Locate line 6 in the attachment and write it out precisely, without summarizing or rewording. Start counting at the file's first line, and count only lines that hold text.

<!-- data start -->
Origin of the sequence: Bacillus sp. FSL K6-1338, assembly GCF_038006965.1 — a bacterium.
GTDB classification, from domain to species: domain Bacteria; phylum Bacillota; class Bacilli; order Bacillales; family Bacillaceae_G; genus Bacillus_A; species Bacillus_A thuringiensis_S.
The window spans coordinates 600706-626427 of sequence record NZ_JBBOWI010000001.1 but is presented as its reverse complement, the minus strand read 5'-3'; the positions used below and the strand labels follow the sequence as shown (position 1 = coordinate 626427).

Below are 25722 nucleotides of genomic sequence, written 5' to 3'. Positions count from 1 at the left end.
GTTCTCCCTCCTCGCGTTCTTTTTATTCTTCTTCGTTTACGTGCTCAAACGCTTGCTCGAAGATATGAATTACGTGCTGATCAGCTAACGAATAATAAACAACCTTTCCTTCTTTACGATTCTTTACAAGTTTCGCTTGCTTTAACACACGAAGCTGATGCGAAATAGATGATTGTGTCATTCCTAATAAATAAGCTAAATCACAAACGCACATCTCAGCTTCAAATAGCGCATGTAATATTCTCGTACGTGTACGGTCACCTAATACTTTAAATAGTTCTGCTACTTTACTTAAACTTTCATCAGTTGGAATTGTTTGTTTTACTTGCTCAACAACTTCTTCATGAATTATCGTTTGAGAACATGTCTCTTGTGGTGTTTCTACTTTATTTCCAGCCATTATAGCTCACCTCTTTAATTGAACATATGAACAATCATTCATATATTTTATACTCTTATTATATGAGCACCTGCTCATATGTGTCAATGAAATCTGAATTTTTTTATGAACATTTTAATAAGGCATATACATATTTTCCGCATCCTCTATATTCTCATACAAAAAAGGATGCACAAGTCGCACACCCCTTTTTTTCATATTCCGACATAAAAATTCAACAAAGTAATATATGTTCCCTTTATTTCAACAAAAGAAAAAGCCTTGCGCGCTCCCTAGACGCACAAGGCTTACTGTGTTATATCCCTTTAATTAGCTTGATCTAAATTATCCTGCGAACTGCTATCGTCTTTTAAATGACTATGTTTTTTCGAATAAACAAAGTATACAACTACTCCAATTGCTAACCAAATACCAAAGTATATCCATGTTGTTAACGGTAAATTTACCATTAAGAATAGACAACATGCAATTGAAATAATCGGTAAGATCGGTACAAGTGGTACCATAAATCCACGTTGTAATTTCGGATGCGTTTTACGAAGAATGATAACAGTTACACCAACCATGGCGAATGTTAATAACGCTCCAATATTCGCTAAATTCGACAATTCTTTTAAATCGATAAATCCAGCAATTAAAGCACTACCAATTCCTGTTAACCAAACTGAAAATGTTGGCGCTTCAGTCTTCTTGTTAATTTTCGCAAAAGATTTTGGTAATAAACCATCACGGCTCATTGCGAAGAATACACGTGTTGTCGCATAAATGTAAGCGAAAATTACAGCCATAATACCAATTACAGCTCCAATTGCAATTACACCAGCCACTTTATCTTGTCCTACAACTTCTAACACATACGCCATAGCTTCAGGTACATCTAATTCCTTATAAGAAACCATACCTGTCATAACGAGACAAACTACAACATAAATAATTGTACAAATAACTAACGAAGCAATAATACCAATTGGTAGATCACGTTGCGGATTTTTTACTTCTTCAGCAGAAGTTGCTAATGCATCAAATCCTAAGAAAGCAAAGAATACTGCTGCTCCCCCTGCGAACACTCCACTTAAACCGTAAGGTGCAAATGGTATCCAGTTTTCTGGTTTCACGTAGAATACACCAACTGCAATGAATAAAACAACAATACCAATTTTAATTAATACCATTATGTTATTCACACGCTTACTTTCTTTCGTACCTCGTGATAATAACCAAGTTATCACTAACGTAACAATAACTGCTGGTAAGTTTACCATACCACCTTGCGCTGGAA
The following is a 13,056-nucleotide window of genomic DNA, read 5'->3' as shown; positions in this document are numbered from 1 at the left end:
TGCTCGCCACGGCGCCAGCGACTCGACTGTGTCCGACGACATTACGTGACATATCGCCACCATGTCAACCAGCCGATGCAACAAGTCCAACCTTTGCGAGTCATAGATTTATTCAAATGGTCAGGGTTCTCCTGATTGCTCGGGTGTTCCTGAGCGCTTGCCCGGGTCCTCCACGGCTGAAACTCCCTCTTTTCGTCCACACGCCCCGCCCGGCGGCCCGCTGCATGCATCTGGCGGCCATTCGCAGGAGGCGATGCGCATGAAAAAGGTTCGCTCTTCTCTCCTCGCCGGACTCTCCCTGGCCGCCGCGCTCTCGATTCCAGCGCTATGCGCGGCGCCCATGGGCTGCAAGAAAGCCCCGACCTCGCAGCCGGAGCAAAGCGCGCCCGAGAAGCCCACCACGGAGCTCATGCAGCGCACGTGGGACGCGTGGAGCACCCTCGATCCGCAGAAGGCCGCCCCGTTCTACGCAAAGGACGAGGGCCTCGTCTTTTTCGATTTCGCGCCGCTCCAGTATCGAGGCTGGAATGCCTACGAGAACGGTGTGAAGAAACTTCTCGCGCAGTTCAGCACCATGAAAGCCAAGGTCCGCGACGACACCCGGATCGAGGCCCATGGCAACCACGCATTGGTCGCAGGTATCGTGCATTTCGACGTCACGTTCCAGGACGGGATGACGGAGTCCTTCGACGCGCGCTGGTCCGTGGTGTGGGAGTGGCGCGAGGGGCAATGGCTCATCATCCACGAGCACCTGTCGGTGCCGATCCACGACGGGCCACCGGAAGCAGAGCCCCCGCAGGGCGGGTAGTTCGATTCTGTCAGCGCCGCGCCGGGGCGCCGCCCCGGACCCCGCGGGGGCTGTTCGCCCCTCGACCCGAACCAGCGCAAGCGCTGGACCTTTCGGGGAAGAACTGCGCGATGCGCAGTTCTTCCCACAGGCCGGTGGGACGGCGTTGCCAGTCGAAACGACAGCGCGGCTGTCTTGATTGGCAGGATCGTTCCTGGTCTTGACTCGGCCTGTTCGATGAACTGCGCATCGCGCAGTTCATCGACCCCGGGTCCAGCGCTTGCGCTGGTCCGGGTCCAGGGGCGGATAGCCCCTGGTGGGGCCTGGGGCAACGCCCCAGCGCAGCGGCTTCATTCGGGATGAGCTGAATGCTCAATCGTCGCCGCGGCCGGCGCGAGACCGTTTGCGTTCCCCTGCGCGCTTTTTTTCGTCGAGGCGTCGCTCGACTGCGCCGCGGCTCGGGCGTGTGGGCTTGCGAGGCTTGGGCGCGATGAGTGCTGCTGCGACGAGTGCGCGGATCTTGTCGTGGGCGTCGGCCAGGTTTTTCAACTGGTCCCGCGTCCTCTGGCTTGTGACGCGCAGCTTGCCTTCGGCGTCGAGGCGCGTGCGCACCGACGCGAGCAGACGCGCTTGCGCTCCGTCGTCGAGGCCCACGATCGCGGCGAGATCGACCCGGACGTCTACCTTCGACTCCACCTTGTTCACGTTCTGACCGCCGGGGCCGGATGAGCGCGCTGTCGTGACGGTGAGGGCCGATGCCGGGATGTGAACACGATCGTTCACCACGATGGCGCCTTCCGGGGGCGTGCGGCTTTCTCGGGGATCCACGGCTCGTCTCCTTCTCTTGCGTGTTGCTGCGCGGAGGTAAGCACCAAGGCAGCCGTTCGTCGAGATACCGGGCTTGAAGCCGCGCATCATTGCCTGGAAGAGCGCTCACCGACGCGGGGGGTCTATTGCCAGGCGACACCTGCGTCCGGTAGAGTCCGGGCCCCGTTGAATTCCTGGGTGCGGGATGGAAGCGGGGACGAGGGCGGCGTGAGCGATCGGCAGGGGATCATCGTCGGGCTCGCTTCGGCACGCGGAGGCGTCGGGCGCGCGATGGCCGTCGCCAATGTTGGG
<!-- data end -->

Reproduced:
The following is a 13,056-nucleotide window of genomic DNA, read 5'->3' as shown; positions in this document are numbered from 1 at the left end: